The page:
☕ Good Thursday morning. Today's Smart Brevity™ count: 1,352 words ... 5 minutes.
🇨🇳 Breaking: China's Ministry of Commerce said Beijing and the U.S. have agreed to roll back tariffs on each other's goods in phases as they work toward a deal. (Bloomberg)
1 big thing: Warren bets the White House on Medicare for All
Elizabeth Warren, who rose to the top with big liberal bets, is banking a big slice of her presidential run on full-throated support for Medicare for All.
Why it matters: Warren is taking a beating on social media after claiming middle-class Americans won’t pay higher taxes to fund health care coverage fully paid for by taxpayers, according to data from NewsWhip provided exclusively to Axios' Neal Rothschild.
At the same time, her poll numbers nationally are slipping.
Numerous prominent Democrats have told us President Trump will feast on Warren’s plan to eliminate private insurance to force everyone onto Medicare.
They worry she has no wiggle room to backtrack if she wins the nomination because her entire reputation is wrapped around not buckling on big debates like health care.
Of the 50 most engaging online stories (likes, shares, comments) over the last two weeks about Warren's plan to pay for Medicare for All, 70% were negative, according to the NewsWhip data.
Criticism about how to pay for the plan has been accompanied by a rapid descent in the polls. After briefly overtaking Joe Biden atop the 2020 Democratic polling average on Oct. 8, Warren has tumbled and now trails Biden by 7.2 points.
The state of play: A Yahoo Finance article from last month that calculates the taxes necessary to pay for Medicare for All was the year's hottest online article related to Warren (820,000 interactions).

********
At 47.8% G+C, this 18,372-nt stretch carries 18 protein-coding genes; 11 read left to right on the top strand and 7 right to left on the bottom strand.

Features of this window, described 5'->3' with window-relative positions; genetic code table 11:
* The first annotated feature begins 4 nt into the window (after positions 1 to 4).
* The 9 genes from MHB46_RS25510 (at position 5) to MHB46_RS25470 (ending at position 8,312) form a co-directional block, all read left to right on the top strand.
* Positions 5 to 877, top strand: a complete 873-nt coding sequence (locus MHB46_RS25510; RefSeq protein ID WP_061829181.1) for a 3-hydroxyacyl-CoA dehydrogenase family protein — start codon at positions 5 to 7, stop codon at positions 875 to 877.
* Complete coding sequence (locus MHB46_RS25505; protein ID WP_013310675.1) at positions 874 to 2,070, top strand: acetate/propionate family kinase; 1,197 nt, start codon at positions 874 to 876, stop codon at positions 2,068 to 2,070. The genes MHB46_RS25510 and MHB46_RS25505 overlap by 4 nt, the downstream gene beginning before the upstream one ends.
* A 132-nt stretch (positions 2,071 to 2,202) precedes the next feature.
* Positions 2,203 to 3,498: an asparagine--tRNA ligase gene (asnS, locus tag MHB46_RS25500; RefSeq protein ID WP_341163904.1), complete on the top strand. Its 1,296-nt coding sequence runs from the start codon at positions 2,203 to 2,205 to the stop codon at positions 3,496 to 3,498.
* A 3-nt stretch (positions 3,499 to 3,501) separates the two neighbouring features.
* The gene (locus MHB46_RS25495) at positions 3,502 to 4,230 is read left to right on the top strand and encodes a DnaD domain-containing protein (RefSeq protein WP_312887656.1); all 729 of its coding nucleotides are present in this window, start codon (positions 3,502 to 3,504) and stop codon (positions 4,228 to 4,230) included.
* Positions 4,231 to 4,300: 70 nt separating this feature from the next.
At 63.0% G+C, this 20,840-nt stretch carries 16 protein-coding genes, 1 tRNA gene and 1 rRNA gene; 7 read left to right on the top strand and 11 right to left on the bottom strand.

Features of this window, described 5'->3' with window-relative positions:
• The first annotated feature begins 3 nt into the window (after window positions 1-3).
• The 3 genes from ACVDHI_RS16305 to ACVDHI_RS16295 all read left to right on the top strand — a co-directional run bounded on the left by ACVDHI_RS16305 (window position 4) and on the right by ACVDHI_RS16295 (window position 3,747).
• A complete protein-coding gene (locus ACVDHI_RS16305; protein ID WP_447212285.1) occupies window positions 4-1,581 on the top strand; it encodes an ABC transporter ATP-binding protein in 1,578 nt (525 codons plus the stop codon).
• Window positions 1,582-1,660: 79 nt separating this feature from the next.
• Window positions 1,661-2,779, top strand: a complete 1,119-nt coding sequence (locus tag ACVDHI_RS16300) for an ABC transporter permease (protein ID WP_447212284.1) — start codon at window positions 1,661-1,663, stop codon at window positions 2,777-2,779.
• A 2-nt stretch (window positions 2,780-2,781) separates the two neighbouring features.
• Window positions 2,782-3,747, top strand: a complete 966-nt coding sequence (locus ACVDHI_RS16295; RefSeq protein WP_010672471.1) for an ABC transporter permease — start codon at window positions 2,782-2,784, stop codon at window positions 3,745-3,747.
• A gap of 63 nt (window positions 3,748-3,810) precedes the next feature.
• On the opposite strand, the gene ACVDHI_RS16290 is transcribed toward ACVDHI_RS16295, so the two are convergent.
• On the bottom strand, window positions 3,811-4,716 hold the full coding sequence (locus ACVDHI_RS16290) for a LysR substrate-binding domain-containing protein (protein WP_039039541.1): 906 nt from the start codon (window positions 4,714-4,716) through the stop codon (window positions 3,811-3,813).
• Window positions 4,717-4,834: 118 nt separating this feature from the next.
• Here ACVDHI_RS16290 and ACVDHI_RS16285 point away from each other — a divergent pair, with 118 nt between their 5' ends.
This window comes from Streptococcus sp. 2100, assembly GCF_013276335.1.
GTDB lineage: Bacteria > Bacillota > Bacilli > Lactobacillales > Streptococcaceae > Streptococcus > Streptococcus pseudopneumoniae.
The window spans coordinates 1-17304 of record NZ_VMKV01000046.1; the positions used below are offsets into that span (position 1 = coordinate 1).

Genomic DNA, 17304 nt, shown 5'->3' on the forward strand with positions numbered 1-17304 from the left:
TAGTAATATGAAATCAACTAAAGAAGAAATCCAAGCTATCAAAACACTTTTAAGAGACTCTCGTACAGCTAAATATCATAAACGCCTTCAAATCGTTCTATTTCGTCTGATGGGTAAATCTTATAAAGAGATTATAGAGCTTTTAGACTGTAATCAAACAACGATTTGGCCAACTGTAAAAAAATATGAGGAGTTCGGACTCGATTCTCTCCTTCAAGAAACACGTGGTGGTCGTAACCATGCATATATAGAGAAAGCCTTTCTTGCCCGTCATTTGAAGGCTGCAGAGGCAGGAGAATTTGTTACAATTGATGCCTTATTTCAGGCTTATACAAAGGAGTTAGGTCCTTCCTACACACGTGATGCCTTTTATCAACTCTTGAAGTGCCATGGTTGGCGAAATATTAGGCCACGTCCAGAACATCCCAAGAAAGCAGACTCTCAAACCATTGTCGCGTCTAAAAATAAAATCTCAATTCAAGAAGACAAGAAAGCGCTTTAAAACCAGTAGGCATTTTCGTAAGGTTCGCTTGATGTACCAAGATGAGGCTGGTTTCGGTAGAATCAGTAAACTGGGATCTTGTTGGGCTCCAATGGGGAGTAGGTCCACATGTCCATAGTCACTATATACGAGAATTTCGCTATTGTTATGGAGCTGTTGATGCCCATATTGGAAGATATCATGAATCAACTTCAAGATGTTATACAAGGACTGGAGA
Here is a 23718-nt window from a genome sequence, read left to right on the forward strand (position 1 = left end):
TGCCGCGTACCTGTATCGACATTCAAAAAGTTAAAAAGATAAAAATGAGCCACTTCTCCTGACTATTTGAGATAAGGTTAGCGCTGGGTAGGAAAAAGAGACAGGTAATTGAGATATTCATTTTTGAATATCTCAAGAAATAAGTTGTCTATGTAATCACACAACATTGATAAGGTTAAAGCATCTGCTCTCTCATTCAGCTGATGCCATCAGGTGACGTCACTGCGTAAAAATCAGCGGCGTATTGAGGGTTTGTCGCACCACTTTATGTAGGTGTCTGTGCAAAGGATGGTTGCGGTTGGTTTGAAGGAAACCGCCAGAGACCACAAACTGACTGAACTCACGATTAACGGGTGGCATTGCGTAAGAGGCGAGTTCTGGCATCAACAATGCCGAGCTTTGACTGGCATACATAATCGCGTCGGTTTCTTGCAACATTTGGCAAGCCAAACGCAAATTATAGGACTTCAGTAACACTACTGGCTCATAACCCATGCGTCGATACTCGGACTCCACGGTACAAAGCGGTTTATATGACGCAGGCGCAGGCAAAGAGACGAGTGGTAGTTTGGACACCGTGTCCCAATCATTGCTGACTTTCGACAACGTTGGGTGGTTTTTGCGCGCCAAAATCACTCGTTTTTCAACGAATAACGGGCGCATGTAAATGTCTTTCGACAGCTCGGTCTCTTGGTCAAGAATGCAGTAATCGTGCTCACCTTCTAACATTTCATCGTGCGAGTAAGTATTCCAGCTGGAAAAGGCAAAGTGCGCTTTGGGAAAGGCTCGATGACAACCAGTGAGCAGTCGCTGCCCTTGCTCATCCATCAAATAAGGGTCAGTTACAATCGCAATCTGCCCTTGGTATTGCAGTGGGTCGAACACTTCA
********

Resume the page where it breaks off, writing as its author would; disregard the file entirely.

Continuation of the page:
The criticism picked up steam in the wake of her announcement of how to pay for the plan, which requires an additional $20.5 trillion of federal spending.
Go deeper: See past editions of our 2020 Attention Tracker here.
2. Facebook, Google may tighten political ads
Under pressure, Google and Facebook are both mulling tighter political ad policies, sources tell Axios' Sara Fischer.
There’s no indication at this point that either company will stop running political ads. Rather, both are weighing policy changes that have been floated as compromise ideas, like limiting micro-targeting or disclosing more info about the advertiser.
Why it matters: Google and Facebook are by far the two biggest online ad firms in the U.S. Presidential candidates have spent well over $50 million on both platforms this year.
Changes to the platforms' policies could affect that race, as well as hundreds of others at the state and local levels.
Hundreds of issue advertisers, like nonprofits that advocate for climate change or gun reform, could also be affected.
Between the lines: Both companies are likely more worried about pressure coming from Democrats than from Republicans.
President Trump has lost 41% of the Cabinet secretaries, deputy secretaries and undersecretaries appointed in his first year in office, Axios' Stef Kight reports from new data by the Partnership for Public Service‘s Center for Presidential Transition.
Why it matters: This far outpaces the turnover rate for recent predecessors at the same stage of their presidencies — and underscores the challenges Trump would face in recruiting a new stable of top officials if he wins re-election.
The center looked at historical turnover data for high-level positions requiring Senate confirmation from Presidents Bill Clinton, George W. Bush and Barack Obama, each of whom was elected to a second term.
Each had lower turnover levels than Trump at this point in their tenure, measured across 15 Cabinet-level departments.
Go deeper: Every high-profile Trump administration departure.
4. Pic du jour
President Trump pretends to check his watch after Sen. Lindsey Graham (R-S.C.) mentions an upcoming Senate vote, during an East Room event yesterday about judicial confirmations.
5. Bob Iger: "Too late to worry now"
Ahead of next week's launch of the Disney+ streaming service, Disney CEO Bob Iger, 68, tells Devin Leonard for a Bloomberg Businessweek cover story: "This is, no question about it, the future of media."